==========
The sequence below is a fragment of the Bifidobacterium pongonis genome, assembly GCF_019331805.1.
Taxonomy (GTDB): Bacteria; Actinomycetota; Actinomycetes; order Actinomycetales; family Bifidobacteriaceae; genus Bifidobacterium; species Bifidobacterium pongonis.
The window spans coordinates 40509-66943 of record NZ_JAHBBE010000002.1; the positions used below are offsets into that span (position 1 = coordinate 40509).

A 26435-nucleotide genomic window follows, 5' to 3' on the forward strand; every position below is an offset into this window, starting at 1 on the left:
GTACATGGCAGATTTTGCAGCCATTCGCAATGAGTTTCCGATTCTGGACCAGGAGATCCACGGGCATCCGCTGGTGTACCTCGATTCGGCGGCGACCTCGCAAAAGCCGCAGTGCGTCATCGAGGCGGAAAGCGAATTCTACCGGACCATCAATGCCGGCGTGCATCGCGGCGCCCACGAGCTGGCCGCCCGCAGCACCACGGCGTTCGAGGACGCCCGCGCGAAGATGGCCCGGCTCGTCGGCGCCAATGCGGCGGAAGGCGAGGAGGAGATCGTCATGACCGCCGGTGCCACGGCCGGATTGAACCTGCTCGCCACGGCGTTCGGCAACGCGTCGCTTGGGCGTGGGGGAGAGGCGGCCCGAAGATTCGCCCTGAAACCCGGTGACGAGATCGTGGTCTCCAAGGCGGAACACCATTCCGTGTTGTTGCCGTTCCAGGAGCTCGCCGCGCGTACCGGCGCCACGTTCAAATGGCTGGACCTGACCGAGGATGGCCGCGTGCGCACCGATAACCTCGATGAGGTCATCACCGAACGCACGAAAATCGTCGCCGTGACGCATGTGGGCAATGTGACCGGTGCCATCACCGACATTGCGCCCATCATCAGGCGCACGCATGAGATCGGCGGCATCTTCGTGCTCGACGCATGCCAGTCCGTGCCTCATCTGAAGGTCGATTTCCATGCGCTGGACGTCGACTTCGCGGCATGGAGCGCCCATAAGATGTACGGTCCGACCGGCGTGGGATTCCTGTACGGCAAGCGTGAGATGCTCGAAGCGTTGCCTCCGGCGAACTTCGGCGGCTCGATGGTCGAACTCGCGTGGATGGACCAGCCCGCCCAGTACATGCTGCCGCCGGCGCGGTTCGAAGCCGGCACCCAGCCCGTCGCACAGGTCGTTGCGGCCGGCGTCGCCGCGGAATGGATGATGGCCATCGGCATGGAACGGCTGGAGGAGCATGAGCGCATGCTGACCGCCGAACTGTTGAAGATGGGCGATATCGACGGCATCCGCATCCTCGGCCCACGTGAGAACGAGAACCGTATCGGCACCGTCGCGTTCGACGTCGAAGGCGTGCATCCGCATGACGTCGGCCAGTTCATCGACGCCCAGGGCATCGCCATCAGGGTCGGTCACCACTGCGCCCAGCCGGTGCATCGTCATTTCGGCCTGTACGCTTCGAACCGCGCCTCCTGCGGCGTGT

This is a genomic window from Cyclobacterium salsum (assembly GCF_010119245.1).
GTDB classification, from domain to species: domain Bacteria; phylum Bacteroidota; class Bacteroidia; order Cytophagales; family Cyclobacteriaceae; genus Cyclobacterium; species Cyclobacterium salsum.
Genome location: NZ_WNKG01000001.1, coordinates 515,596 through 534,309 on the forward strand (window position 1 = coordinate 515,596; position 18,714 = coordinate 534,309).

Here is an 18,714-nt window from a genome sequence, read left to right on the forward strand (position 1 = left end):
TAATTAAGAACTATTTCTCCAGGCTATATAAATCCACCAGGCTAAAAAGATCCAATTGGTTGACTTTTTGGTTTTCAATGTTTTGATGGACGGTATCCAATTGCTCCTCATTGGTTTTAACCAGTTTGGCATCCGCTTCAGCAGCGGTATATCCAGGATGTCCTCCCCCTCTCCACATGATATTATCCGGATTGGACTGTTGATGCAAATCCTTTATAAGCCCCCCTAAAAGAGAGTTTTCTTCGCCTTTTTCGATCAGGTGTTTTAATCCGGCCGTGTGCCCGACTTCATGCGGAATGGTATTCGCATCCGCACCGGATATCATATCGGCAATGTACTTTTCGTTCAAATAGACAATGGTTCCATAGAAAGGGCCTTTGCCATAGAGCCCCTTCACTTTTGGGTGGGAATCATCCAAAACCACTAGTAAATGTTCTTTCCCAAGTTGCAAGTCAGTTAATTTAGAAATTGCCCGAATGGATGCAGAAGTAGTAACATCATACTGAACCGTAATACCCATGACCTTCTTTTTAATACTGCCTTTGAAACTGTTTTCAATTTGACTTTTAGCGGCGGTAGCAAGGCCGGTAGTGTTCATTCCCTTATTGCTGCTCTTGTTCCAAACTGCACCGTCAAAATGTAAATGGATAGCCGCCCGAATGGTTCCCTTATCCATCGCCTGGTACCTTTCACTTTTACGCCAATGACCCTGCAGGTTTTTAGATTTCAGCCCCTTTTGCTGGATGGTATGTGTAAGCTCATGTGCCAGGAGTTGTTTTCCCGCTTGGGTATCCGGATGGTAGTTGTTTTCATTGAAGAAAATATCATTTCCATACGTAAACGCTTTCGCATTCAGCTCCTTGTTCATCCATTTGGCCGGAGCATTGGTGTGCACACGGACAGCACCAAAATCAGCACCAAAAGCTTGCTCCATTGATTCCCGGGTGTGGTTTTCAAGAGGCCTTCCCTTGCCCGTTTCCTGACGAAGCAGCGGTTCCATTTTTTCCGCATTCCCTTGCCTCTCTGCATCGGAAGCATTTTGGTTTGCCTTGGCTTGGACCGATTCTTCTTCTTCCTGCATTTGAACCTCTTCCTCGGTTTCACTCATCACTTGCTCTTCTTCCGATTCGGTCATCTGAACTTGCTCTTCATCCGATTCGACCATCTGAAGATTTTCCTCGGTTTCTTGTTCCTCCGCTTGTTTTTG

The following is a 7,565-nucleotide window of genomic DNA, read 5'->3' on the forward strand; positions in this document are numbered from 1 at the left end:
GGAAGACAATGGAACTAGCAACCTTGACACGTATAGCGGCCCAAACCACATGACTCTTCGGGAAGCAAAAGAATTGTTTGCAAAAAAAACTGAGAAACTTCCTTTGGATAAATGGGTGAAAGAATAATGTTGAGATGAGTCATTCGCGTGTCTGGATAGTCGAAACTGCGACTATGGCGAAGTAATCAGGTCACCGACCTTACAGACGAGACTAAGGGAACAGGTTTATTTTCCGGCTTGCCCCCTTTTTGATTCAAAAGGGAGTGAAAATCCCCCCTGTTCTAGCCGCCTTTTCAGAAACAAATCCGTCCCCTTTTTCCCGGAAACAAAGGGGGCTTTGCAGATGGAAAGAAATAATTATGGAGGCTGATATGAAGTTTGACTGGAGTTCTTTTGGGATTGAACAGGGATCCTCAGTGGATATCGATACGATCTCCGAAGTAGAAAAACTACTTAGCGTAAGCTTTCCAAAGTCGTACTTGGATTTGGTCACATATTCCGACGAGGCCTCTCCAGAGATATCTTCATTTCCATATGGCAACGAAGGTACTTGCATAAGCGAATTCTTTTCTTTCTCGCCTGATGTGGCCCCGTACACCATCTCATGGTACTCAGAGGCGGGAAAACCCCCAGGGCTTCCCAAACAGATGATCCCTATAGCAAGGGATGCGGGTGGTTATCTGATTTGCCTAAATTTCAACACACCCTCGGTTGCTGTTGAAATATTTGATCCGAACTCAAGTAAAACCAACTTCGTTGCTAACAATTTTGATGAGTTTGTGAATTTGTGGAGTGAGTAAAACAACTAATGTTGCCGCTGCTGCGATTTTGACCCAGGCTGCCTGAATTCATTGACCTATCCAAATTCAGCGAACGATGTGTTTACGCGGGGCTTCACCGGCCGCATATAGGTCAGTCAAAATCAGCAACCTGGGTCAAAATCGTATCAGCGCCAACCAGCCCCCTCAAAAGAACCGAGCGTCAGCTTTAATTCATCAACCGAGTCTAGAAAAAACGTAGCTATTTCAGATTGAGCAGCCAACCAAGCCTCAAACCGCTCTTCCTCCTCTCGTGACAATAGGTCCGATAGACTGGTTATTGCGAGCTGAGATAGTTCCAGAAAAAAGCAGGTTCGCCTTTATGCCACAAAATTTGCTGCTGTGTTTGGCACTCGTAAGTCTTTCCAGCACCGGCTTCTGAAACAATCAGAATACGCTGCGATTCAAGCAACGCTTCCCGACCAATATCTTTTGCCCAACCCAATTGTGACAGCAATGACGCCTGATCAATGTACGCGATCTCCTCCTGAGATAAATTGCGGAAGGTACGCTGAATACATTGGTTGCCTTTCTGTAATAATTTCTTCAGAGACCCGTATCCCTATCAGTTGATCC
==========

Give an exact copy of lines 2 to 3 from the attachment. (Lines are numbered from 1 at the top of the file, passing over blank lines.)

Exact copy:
Taxonomy (GTDB): Bacteria; Actinomycetota; Actinomycetes; order Actinomycetales; family Bifidobacteriaceae; genus Bifidobacterium; species Bifidobacterium pongonis.
The window spans coordinates 40509-66943 of record NZ_JAHBBE010000002.1; the positions used below are offsets into that span (position 1 = coordinate 40509).